Management Modifiers for Contamination Algorithm


Burns and the Radiation Contamination Algorithm


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Trauma and the Radiation Contamination Algorithm


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Mass Casualty Emergencies and Radiation Contamination Algorithm


  • The REMM Contamination Algorithm
    • Is appropriate for events small enough to permit individualized victim evaluation and treatment, including decontamination
  • Algorithm modifications may be needed for radiation mass casualty emergencies because of
    • Limited numbers of medical staff, hospital personnel
    • Shortage of equipment and resources
    • Physical damage to healthcare facilities including medical laboratories
    • Overwhelming numbers of victims presenting for care, external decontamination, treatment of internal contamination, reassurance
  • Contamination algorithm modifications during radiation mass casualty emergencies
    • External contamination
      • Limiting/altering radiation surveys
        • Conducting one-time screenings of head, neck, hands, and forearms
        • Avoiding multiple whole body screenings and re-evaluations during initial triage
      • Altering targets for decontamination
      • Directing ambulatory victims away from medical facilities to community reception centers and
      • Providing instructions for self-decontamination at home
    • Internal contamination
  • When prioritizing delivery of scarce resources in radiation mass casualty emergencies, it is appropriate to consider prognosis related to
    • Extent of trauma
    • Extent of external whole body radiation exposure and significant exposure from any internal contamination, e.g., Polonium-210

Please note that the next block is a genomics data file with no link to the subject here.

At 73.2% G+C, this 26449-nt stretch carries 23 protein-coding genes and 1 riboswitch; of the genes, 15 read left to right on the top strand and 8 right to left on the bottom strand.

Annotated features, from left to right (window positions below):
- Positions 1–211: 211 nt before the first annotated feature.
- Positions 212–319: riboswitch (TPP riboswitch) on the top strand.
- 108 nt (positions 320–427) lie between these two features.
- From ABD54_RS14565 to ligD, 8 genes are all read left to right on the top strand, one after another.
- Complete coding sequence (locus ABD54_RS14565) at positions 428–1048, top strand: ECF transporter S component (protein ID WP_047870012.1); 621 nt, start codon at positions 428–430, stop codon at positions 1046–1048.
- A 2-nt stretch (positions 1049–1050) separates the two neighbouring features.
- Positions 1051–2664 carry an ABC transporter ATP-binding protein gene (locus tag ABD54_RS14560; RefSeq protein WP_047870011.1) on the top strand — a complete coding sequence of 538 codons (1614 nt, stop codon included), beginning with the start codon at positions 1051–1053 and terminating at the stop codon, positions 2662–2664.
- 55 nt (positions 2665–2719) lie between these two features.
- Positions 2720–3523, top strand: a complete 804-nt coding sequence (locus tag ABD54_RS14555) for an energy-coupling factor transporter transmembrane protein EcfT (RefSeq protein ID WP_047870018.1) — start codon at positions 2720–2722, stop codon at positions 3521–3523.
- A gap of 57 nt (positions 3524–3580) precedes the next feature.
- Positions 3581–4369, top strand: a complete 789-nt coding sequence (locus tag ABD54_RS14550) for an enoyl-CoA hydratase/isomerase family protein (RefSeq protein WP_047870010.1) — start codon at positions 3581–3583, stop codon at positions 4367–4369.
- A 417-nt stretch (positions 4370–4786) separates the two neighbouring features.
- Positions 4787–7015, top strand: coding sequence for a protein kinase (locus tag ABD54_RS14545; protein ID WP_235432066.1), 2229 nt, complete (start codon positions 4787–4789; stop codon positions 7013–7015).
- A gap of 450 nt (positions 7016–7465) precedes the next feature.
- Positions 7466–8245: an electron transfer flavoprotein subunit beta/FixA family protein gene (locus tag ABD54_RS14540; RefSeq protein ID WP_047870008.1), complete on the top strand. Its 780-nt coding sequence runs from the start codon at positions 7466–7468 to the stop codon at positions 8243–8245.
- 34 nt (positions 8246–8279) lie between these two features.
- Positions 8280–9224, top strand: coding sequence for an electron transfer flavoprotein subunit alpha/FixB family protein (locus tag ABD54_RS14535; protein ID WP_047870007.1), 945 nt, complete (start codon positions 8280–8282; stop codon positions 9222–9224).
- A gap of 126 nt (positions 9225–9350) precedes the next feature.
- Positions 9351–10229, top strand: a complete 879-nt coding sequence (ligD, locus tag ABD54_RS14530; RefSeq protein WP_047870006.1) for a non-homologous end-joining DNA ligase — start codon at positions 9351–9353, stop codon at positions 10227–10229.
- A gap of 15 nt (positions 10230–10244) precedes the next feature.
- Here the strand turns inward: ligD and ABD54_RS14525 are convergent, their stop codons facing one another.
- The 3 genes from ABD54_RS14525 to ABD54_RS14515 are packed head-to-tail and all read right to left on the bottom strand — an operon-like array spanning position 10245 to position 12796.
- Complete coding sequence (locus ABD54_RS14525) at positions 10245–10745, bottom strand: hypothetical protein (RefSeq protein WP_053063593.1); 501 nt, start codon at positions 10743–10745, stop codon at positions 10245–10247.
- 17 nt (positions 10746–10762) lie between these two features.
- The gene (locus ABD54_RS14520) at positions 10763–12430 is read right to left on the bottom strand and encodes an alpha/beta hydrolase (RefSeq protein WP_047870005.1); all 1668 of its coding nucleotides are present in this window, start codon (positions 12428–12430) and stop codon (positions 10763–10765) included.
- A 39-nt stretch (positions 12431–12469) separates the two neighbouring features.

• Percent body surface area and depth (i.e., degree) of burns
    • Pre-existing medical conditions
  • Implementation of "Crisis Standards of Care" may be needed in disaster situations.
  • This algorithm and supporting material are guidelines, not mandates.
  • See Mass Casualty page for more details.
  • See Radiation + Trauma for more details.

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Timing of Surgery and the Radiation Contamination Algorithm


  • External contamination + trauma requiring emergency surgery
    • Formal external decontamination is appropriate.
    • When clinical urgency does not permit formal decontamination
      • Removal of contaminated clothing can eliminate about up to 90% of external contamination.
      • Traditional surgical skin prep will also help eliminate skin contamination.
      • Avoid pre-op shaving, if possible, to help maintain an intact skin barrier against radioactive materials.
  • Activate hospital emergency radiation response plans
    • If contaminated patients are admitted to the hospital in a mass casualty situation.
    • To ensure the health and safety of hospital staff and healthcare team
    • To manage/minimize potential contamination of hospital spaces, including operating and radiology suites
  • This algorithm and supporting material provide guidelines, not mandates.

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Blood Products Use and the Radiation Contamination Algorithm


  • Patients with certain kinds of internal contamination (e.g., Polonium-210) can be at risk for Acute Radiation Syndrome (ARS)
    • Patients with ARS will be immunosuppressed.
    • They are at risk for post-transfusion graft versus host disease (GVHD).
    • Guidelines suggest that these patients should receive blood products that have been both
      • Irradiated and
      • Leuko-reduced
    • If irradiated, leuko-reduced blood is unavailable,
      • Emergency transfusions may still be considered.
      • Attention should be paid to possible post-transfusion GVHD.
  • Most patients with external contamination but no known radiation exposure
    • Are unlikely to develop ARS
    • Should be evaluated for ARS before receiving blood products
  • This algorithm and supporting material provide guidelines, not mandates.
  • See Blood Products page for more details.

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At-Risk / Special Needs Populations and the Radiation Contamination Algorithm


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